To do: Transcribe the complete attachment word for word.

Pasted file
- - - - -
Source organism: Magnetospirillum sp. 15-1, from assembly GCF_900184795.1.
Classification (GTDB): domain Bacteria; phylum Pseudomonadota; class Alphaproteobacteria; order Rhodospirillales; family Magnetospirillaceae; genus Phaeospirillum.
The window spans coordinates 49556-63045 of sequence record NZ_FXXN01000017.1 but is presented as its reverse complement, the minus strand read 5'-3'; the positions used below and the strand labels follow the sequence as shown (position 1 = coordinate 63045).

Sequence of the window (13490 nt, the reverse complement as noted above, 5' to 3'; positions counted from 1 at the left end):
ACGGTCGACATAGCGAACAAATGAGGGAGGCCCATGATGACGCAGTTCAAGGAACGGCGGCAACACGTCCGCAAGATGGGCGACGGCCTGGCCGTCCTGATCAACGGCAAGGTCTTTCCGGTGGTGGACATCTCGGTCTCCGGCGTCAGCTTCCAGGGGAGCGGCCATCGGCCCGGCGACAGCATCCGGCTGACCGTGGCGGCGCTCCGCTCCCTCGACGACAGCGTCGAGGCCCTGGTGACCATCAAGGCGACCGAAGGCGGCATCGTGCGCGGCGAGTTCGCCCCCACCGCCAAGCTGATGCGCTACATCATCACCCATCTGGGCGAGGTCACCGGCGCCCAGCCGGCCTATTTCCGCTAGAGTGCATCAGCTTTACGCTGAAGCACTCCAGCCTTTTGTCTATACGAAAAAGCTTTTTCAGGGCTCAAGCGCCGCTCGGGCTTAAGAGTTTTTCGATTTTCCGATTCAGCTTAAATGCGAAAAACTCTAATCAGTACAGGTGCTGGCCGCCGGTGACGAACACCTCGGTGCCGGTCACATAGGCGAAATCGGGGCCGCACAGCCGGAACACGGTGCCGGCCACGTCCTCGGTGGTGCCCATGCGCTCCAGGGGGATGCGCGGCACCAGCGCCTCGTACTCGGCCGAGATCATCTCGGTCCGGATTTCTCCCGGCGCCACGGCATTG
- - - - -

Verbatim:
Source organism: Magnetospirillum sp. 15-1, from assembly GCF_900184795.1.
Classification (GTDB): domain Bacteria; phylum Pseudomonadota; class Alphaproteobacteria; order Rhodospirillales; family Magnetospirillaceae; genus Phaeospirillum.
The window spans coordinates 49556-63045 of sequence record NZ_FXXN01000017.1 but is presented as its reverse complement, the minus strand read 5'-3'; the positions used below and the strand labels follow the sequence as shown (position 1 = coordinate 63045).

Sequence of the window (13490 nt, the reverse complement as noted above, 5' to 3'; positions counted from 1 at the left end):
ACGGTCGACATAGCGAACAAATGAGGGAGGCCCATGATGACGCAGTTCAAGGAACGGCGGCAACACGTCCGCAAGATGGGCGACGGCCTGGCCGTCCTGATCAACGGCAAGGTCTTTCCGGTGGTGGACATCTCGGTCTCCGGCGTCAGCTTCCAGGGGAGCGGCCATCGGCCCGGCGACAGCATCCGGCTGACCGTGGCGGCGCTCCGCTCCCTCGACGACAGCGTCGAGGCCCTGGTGACCATCAAGGCGACCGAAGGCGGCATCGTGCGCGGCGAGTTCGCCCCCACCGCCAAGCTGATGCGCTACATCATCACCCATCTGGGCGAGGTCACCGGCGCCCAGCCGGCCTATTTCCGCTAGAGTGCATCAGCTTTACGCTGAAGCACTCCAGCCTTTTGTCTATACGAAAAAGCTTTTTCAGGGCTCAAGCGCCGCTCGGGCTTAAGAGTTTTTCGATTTTCCGATTCAGCTTAAATGCGAAAAACTCTAATCAGTACAGGTGCTGGCCGCCGGTGACGAACACCTCGGTGCCGGTCACATAGGCGAAATCGGGGCCGCACAGCCGGAACACGGTGCCGGCCACGTCCTCGGTGGTGCCCATGCGCTCCAGGGGGATGCGCGGCACCAGCGCCTCGTACTCGGCCGAGATCATCTCGGTCCGGATTTCTCCCGGCGCCACGGCATTG